WHO REVIEW: Power of the Daleks - Reimagined. Part One
The Power of the Daleks is one of the most infamous of Doctor Who’s ‘lost stories.’ If you asked a group of classic Doctor Who fans which serial they’d most like to be returned to the archives, Power would surely come very near the top of the list. This is with good reason: not only is it a 60s Dalek story - always popular - but it was the very first story to feature Patrick Troughton as the Doctor. Strip all this away though, and what have you got left? No Troughton, no Ben and Polly, no grainy black-and-white footage, no regeneration - what you have left remains a tense science fiction tale of the need for and abuse of power.
With a story so effective and so very missed, it’s not surprising that TNT films have chosen Power as the basis of their new fanfilm project. Power of the Daleks has been touted as more of a reimagining than a remake, and this is very much what the production provides. Only the basics of the original story remain - the Doctor, the Daleks, the sunken spacecraft, the core characters - and all of these have been tweaked to work in a new, modern version of the classic story. This is most obvious in the story’s setting; no longer is the serial based on the planet Vulcan (no, no that one), but now it is set within a drilling station on South McKinley, a remote island in the South Atlantic. This retains the isolation of the original, while allowing a low budget fan production an far easier environment to create. The planet Vulcan does get a name check, though - our characters work for the Vulcan corporation. The base, with its glossy Vulcan corporate magazines, health and safety posters and forgotten mugs seems like a far more real environment than more controlled professional productions usually manage.
The main characters have been tailored to fit this new setting, and the cast generally impress. There are some familiar faces here too, for those who have seen the previous Dalek productions by the Interalia Theatre group. James George, excellent as the overbearing Hensell, was previously Mavic Chen in the stage play version of The Dalek Masterplan, while Phil Cottrill and David Bickerstaff, aka Lesterson and Valmar, were formerly Trantis and Marc Cory in that production. The familiar faces don’t end there. There’s an excellent scene towards the end of the episode in which the Prime Minister - a note-perfect Barnaby Edwards - convenes with advisors over the discover of the Dalek ship, noting that “a standard contingency exists to deal with any Dalek contact.” Present at the meeting are Lisa ‘Benny Summerfield’ Bowerman as Admiral Cunningham, while Vincent Adams returns as Colonel Harvey, his character from the very popular fanfilm The Millennium Trap.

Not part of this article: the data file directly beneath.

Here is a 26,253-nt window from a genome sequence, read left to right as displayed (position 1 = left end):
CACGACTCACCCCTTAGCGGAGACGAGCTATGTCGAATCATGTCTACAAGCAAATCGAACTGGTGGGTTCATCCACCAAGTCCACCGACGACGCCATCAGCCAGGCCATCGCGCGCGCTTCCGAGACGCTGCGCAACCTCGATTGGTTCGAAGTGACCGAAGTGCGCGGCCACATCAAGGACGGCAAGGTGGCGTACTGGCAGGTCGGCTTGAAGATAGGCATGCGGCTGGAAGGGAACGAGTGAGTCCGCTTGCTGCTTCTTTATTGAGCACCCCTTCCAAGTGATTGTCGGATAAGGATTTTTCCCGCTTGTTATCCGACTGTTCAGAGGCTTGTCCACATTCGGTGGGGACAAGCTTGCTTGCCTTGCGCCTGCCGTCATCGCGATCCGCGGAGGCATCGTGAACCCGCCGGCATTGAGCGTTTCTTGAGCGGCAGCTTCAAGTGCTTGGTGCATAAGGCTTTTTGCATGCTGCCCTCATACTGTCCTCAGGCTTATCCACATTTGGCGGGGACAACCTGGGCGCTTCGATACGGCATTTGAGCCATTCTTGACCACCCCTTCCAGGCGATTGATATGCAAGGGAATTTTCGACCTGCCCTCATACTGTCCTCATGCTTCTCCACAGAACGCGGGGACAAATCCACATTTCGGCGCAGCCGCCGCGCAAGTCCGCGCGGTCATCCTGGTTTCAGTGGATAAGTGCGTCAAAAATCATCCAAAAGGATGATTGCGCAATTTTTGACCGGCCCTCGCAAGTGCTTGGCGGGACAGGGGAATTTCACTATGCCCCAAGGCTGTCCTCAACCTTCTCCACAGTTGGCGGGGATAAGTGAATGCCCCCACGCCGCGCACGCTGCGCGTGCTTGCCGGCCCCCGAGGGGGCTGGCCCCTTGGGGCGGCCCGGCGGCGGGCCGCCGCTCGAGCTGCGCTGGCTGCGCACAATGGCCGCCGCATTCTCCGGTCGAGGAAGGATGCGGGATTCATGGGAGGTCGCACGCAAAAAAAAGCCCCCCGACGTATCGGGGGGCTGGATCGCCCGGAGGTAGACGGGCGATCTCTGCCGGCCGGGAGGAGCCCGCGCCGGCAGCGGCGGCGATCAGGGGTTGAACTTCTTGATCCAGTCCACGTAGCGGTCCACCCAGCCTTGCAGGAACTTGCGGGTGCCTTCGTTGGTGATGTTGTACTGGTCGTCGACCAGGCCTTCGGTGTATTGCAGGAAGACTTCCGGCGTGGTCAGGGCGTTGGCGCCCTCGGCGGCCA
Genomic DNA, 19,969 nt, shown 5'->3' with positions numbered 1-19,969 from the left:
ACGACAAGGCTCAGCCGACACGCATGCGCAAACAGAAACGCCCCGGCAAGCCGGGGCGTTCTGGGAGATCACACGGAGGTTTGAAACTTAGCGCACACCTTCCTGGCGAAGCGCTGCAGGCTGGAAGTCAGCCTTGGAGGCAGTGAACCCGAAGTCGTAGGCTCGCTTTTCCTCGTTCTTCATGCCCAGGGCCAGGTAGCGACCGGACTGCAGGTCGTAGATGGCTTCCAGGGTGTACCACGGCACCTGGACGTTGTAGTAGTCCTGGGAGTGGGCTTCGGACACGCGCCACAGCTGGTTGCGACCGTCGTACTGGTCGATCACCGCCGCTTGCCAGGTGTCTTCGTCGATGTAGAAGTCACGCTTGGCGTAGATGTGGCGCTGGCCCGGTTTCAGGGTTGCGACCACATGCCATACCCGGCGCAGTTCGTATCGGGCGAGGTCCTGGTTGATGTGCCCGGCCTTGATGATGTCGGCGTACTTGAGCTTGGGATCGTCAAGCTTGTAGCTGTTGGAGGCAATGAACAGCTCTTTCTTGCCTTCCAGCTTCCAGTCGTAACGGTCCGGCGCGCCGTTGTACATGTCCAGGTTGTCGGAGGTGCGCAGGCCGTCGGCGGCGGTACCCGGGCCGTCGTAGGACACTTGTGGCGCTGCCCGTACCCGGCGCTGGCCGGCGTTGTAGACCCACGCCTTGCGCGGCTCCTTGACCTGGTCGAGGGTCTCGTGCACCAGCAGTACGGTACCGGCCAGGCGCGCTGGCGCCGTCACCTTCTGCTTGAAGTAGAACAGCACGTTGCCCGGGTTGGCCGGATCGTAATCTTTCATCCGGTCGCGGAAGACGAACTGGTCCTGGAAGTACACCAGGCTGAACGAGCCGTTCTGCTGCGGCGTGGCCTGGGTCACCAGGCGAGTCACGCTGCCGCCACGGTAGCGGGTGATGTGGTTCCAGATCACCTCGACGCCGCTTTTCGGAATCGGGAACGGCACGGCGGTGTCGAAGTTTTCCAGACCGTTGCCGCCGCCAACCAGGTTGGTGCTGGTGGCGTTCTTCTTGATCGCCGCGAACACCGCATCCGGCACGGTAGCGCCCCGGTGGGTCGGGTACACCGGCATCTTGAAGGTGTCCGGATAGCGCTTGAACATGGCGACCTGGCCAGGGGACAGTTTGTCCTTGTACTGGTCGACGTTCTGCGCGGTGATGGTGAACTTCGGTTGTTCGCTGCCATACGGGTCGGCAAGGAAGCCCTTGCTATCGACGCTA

The main attractions here are, of course, the Doctor and the Daleks. Of the latter, we see very little. There is a gorgeous moment as one of their number slowly blinks into life in extreme close-up, while later we see two of his fellows have also been reactivated. The props and graphics used, essentially Davies-era new series Daleks with a sombre paintjob, are very effective, but we’ll have to wait until part two to hear professional Dalek voicer Nicholas Briggs rasp into action.
Nick Scovell, multi-talented scripter, director and actor, returns to the role of the Doctor, one he has previously played in The Millennium Trap and the Interalia stage plays. Fan Doctors are ten-a-penny these days, but Scovell has long been my favourite, the only one I’ve seen who I’d actually like to see take the role for real. Dispensing with the regeneration plotline from the original serial, the Doctor here is a mysterious figure, arriving unaccompanied to investigate the unearthing of the crashed spacecraft. He’s disarmingly straightforward with the other characters, showing both disdain for the humans’ methods and occasional flashes of undisguised enthusiasm. He’s a sober, quite traditional take on the Doctor, but the episode does take advantage of the occasional new series flourish, such as the excellent time-saving device that is psychic paper. However, I feel we haven’t seen Scovell live up to his previous performances just yet - I’m looking forward to see him tussle with the Daleks.
It’s not a perfect production. Some may feel that seventeen minutes is too short an episode, but this is only part one, and the duration keeps things tight and streamlined. The performance of Adrian Cranwell-Child as the ecowarrior version of Kebble is a weak link, but I understand that he was originally there in the capacity of art director, and only stepped in to fill the role hastily late in the day, so this can be forgiven. I suspect the full movie version, with more extensive post-production, will be an ever more entertaining experience, but the existing effects, music and sound design are very good indeed. Overall, though, this is a highly enjoyable update of a much-loved story, and I very much look forward to part two, which is expected in July.
Part One of Power of the Daleks can be watched here.
The website of the Power convention, raising money for Children in Need and Cancer Research UK, can be visited here.
Click on these here links for the official websites of TNT Productions and EverybodyElse sound design.